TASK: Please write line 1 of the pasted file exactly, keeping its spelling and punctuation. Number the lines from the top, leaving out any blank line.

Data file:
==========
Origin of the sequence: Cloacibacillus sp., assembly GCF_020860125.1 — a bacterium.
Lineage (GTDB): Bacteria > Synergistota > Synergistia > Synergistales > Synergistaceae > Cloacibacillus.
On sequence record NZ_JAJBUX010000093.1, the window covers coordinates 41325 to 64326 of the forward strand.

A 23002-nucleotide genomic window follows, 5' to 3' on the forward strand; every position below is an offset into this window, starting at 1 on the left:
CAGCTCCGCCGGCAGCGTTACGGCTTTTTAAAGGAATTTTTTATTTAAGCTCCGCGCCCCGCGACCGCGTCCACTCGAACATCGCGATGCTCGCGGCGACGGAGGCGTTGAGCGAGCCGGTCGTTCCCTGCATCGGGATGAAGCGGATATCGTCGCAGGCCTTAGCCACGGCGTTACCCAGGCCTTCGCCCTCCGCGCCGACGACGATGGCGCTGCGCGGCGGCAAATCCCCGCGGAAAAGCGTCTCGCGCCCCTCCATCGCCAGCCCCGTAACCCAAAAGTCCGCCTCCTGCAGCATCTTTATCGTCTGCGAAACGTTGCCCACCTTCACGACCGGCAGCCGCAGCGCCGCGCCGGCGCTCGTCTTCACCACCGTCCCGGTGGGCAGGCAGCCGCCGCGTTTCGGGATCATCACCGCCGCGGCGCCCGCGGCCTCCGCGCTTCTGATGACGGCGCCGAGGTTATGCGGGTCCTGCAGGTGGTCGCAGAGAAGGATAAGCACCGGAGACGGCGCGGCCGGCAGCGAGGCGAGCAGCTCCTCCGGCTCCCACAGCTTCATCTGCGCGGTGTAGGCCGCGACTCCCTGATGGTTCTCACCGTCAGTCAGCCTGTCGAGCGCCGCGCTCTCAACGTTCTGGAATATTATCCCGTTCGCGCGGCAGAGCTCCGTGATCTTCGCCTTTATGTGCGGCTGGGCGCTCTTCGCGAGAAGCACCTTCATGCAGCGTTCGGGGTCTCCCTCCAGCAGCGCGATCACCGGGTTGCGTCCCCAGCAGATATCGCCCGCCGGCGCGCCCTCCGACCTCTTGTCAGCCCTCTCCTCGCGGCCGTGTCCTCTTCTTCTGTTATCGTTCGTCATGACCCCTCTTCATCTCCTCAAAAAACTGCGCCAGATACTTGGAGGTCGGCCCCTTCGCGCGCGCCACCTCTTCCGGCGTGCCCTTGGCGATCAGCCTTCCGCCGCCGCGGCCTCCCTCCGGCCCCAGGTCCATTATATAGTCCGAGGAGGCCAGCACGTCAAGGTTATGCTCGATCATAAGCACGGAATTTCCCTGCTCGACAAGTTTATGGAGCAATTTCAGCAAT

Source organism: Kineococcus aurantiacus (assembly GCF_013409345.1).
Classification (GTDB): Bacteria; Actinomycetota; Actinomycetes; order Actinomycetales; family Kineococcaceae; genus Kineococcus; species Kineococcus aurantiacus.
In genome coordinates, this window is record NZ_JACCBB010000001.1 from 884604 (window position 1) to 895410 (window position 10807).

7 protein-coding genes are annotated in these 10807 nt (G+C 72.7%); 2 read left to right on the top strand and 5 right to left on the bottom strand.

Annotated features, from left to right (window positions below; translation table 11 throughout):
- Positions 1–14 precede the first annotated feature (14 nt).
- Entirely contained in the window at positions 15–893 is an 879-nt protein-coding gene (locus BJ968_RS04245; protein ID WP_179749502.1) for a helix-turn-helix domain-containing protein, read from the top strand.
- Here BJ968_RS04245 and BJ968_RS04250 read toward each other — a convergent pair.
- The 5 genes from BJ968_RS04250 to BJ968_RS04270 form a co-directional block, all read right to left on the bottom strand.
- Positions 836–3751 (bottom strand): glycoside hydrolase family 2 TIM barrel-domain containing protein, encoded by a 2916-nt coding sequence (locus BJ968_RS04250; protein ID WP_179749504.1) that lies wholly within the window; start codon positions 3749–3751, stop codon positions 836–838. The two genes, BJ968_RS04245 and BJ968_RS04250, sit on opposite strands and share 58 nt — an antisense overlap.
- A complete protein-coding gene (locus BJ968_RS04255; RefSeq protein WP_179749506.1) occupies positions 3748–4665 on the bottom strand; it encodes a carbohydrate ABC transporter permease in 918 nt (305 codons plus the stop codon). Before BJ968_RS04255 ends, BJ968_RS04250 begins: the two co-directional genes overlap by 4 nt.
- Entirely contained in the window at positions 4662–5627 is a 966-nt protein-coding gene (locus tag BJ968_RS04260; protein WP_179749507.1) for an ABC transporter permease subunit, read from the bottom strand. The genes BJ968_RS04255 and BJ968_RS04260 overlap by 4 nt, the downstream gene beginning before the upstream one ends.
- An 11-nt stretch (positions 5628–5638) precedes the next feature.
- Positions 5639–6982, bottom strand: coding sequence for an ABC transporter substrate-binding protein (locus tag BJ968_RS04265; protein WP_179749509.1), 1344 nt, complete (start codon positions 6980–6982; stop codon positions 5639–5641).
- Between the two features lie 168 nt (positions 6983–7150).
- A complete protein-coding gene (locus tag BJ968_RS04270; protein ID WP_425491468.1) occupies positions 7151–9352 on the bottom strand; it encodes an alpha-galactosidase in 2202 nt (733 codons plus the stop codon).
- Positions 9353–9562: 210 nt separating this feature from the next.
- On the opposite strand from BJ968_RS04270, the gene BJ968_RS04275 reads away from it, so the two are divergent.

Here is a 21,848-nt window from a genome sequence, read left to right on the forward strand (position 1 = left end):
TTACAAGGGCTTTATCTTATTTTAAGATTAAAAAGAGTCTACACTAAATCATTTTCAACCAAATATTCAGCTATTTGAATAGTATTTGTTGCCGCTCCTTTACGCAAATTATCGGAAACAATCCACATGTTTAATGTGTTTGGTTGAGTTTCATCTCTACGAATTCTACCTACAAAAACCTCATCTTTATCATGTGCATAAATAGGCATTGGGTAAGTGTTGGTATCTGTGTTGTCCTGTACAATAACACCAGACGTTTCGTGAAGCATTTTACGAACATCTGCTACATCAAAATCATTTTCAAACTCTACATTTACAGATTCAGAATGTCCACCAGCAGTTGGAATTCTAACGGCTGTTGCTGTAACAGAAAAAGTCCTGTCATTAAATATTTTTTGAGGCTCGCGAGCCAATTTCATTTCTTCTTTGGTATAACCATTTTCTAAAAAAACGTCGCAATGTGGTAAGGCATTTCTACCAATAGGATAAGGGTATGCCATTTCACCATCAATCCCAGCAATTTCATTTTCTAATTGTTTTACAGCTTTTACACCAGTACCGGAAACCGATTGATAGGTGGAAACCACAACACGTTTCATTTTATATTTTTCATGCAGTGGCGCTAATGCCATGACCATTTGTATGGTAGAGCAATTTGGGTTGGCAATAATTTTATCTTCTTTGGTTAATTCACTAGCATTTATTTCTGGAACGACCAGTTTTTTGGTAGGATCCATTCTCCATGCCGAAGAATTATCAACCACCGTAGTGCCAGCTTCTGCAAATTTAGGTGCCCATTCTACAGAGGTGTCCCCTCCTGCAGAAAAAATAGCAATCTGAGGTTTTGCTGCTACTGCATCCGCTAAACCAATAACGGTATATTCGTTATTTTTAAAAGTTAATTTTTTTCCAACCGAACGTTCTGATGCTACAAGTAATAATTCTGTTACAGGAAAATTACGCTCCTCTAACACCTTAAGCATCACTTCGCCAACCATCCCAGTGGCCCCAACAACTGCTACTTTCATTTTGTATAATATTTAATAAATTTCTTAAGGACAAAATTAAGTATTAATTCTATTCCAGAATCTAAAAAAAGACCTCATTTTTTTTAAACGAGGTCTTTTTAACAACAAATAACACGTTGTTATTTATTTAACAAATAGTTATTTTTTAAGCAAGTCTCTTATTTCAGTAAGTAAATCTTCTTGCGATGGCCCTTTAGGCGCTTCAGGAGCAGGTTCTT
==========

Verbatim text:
Origin of the sequence: Cloacibacillus sp., assembly GCF_020860125.1 — a bacterium.